Etiquette: It’s important to practice good table manners at home

This is the proper way to hold your knife and fork when you are cutting something on your plate.
This is the proper way to hold your knife and fork when you are cutting something on your plate.

Q. I can’t seem to get my son to hold his knife and fork properly when he cuts his food. He drives me crazy! He makes a joke of it every time I address the subject with him and thinks I’m being too strict about table manners at home. He’s going to be 14 years old. Can you provide some help and support for my case?

A. Yes, thank you for your extremely important question. I see so many individuals — male and female, young and old, some of whom are very educated and successful — who do not hold their fork and knife properly when cutting various foods on their plates. It drives me crazy also. I cannot stress enough how important proper dining manners are to each of us! Some of my students are like your son, who say using proper dining etiquette at home, is not all that important and why all the fuss?

I strongly emphasize to them how important it is to practice proper dining etiquette at home, so that when trying to make a positive impression while dining in public, they will automatically use each utensil properly and not have to worry about such dining etiquette details such as: how to hold a fork, which fork to use for each course, where to place the dinner knife after it has been used, how to hold a stemmed glass, how to eat a roll, how to squeeze a slice of lemon so it does not squirt on a tablemate, what to do with soup that is too hot to eat, and on and on.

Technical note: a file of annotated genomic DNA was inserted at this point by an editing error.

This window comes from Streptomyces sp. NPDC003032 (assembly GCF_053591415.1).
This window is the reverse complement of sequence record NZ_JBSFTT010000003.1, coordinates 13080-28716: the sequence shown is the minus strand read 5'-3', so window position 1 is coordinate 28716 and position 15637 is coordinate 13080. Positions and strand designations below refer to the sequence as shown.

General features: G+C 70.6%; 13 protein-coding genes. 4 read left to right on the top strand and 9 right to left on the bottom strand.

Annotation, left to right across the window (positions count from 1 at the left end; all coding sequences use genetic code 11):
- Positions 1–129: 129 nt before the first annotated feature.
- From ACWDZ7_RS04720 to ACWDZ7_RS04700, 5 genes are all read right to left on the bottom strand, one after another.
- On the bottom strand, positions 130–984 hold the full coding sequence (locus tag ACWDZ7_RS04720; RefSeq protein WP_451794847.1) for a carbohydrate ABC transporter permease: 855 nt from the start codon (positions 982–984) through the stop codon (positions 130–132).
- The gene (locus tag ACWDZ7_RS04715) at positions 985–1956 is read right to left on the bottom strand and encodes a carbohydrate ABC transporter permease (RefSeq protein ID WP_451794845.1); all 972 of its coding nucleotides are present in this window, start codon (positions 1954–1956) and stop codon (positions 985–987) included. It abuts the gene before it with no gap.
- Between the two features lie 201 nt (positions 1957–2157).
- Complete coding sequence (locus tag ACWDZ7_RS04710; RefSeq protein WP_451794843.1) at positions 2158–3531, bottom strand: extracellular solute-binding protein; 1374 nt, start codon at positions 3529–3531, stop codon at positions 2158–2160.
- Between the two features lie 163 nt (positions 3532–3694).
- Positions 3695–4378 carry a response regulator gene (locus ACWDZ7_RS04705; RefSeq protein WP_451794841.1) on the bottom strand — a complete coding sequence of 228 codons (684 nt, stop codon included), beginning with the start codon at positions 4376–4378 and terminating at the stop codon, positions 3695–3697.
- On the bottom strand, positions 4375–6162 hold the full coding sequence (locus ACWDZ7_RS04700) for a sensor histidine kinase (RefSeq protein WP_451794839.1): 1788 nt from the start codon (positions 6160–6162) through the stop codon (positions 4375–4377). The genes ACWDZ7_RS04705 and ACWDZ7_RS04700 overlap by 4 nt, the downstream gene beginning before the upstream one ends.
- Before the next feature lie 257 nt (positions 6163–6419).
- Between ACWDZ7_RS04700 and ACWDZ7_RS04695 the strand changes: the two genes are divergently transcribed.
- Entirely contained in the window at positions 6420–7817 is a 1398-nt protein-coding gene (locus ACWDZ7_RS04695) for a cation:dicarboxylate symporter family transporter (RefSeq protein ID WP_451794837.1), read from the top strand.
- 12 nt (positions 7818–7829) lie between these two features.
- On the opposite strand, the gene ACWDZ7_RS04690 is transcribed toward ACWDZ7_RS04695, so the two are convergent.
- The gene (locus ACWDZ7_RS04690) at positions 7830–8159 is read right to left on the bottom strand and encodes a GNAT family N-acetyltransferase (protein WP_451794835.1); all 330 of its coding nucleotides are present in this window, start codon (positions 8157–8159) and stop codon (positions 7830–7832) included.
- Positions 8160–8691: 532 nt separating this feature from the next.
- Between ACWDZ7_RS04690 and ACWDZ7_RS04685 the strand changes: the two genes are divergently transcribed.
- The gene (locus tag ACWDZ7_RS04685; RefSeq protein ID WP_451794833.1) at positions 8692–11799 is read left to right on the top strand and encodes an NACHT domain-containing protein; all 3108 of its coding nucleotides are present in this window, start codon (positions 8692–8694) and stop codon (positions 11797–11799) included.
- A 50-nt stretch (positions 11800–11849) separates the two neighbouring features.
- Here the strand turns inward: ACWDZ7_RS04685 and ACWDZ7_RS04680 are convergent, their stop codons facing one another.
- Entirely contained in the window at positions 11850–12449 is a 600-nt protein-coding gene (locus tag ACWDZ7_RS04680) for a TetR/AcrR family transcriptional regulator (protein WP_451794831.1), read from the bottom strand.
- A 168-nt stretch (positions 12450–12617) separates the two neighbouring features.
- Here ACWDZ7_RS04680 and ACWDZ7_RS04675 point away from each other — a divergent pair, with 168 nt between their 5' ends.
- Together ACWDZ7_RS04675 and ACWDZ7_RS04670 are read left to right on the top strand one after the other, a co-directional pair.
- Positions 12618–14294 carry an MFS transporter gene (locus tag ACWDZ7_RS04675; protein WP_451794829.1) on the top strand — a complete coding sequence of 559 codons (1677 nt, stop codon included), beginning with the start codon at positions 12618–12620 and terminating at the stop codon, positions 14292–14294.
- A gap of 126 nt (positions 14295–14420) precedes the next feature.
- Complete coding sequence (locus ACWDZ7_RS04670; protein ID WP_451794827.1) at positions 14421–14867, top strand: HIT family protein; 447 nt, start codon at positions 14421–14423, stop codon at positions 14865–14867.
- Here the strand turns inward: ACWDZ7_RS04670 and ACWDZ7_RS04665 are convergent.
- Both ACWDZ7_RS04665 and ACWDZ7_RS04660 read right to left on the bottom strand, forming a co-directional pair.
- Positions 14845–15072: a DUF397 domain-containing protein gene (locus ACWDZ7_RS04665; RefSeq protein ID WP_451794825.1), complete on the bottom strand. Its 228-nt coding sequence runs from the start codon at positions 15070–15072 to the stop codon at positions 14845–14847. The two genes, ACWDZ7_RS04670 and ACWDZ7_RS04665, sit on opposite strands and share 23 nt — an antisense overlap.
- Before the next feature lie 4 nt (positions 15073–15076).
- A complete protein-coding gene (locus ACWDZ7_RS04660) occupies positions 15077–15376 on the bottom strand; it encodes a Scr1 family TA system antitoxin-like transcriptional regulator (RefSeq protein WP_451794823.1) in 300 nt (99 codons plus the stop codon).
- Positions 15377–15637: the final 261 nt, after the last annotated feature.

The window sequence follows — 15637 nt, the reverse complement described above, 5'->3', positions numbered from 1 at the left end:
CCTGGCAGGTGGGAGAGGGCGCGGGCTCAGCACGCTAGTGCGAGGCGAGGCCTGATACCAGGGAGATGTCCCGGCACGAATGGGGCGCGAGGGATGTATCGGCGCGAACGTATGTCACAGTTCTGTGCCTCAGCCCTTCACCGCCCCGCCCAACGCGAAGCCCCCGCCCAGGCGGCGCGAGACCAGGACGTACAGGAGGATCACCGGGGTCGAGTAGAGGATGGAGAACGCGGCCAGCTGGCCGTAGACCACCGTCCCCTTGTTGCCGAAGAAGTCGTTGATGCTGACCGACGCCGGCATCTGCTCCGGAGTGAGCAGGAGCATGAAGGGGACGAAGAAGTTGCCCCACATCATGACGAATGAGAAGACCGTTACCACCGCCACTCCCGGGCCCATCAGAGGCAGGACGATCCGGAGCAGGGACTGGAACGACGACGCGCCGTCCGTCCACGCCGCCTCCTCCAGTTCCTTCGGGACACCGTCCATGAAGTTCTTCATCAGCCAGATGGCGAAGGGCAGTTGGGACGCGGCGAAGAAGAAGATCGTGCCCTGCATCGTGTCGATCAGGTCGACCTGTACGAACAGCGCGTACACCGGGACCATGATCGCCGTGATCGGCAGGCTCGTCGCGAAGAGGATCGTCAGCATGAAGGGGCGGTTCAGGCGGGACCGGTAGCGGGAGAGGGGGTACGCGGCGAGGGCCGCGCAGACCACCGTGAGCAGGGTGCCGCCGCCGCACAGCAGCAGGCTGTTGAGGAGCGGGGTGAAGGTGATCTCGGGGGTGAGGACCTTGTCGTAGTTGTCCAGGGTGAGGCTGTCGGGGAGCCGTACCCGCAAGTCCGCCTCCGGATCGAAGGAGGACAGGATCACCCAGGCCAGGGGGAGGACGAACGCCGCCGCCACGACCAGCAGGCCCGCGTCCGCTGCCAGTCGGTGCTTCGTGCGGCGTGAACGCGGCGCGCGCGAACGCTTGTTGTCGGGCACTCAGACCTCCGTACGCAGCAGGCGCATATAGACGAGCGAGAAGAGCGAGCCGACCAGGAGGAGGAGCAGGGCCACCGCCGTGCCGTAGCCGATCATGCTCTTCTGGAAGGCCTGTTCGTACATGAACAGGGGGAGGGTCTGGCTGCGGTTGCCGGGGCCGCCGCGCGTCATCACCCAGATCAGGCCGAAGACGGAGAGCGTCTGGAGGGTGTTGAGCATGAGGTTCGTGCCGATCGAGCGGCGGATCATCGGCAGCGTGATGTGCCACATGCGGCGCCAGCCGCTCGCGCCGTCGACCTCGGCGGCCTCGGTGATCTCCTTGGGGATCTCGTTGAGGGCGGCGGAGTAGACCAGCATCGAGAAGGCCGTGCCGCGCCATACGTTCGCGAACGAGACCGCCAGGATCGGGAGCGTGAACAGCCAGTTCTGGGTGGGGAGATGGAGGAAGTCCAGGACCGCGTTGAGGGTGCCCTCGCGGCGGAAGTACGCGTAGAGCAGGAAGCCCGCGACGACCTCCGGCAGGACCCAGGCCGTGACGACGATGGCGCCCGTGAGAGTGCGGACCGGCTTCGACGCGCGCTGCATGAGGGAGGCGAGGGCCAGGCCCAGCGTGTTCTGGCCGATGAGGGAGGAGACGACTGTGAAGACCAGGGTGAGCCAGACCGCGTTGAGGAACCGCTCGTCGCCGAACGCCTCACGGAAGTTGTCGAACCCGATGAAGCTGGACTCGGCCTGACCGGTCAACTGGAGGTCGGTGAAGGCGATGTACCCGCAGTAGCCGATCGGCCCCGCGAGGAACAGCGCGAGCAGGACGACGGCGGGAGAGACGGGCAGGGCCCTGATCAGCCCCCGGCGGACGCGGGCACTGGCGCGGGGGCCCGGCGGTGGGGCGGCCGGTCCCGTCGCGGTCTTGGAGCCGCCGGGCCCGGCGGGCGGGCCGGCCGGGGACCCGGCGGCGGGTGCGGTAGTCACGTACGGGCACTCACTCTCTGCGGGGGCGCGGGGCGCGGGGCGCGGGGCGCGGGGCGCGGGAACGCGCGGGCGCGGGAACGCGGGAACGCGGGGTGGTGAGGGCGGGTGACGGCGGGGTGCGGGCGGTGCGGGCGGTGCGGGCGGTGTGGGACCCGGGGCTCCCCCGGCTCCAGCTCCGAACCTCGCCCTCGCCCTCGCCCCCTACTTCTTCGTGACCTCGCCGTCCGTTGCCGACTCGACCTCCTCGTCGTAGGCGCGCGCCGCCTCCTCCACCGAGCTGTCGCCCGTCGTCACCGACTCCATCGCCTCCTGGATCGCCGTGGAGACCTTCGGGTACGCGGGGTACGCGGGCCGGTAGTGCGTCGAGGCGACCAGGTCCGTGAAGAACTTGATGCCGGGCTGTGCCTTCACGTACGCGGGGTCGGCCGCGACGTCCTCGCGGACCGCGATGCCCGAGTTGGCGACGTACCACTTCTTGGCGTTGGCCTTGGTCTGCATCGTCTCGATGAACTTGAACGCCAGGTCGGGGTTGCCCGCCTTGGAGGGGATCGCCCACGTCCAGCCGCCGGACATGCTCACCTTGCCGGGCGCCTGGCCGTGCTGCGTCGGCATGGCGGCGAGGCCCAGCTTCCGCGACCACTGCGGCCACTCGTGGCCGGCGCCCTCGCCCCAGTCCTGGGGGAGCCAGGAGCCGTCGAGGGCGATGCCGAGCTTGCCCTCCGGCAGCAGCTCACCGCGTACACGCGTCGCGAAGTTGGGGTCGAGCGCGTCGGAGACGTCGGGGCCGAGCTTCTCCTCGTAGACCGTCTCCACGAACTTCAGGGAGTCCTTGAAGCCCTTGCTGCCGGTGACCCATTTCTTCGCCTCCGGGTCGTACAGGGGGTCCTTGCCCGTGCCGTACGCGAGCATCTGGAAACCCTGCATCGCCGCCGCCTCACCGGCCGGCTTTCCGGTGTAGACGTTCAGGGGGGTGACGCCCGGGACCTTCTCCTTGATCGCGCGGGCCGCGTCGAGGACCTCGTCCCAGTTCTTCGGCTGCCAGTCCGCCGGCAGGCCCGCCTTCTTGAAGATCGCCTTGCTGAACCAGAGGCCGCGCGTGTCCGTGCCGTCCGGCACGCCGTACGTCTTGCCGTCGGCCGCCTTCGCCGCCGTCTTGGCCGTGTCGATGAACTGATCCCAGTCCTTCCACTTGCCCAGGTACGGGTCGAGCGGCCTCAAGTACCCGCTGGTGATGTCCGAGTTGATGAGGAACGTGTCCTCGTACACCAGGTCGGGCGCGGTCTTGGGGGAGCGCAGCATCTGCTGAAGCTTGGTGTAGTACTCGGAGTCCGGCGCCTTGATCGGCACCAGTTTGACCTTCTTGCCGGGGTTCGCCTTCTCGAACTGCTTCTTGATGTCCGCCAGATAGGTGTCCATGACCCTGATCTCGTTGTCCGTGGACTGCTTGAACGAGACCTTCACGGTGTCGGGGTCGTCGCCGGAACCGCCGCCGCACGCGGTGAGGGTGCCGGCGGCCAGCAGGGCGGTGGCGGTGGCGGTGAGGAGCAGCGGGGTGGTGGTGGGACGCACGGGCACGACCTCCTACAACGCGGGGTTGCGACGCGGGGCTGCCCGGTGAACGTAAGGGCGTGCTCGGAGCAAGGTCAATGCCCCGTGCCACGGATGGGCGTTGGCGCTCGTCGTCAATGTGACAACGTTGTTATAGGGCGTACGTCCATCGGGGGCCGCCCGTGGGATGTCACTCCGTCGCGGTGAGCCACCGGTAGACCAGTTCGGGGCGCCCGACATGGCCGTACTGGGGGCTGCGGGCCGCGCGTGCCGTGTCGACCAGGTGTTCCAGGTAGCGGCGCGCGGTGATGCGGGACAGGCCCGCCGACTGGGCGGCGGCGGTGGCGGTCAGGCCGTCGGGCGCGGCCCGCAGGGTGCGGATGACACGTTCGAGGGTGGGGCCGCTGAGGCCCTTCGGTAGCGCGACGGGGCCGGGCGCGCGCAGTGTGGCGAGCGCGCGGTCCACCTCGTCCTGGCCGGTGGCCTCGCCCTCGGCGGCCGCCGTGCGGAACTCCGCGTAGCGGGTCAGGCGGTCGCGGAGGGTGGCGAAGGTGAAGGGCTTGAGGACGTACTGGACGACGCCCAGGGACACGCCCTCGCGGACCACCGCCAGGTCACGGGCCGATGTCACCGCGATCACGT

It is unfortunate so many individuals find themselves in the middle of a “mental etiquette freeze” when attempting to be sophisticated and make a great impression when dining with a prospective employer. Instead of being able to concentrate on accurate and intelligent conversation, they are trying to remember which fork to use. If a person practices proper dining etiquette every day for every meal, whether that is at home, on a picnic, at a school cafeteria, at a fast food restaurant, or at a fine dining restaurant, he can enjoy the meal, concentrate on being a great conversationalist and make a wonderful impression. The age at which to begin is as soon as he has the strength and dexterity to hold a fork, a knife and a spoon.

At every etiquette class I teach, I remind my students we are making impressions every moment of the day, no matter where we are or with whom. Many wonderful opportunities, jobs and careers can be lost by not displaying proper manners, especially proper dining manners.

This is how to properly hold a knife and fork when cutting a piece of meat.

For all my readers: Please feel free to contact me to schedule etiquette classes.

Dianne Isbell is a local contributing writer. Send your etiquette questions to Lifestyle Editor Patrick Kuhl, Belleville News-Democrat, P.O. Box 427, 120 S. Illinois St., Belleville, IL 62222-0427, or email them to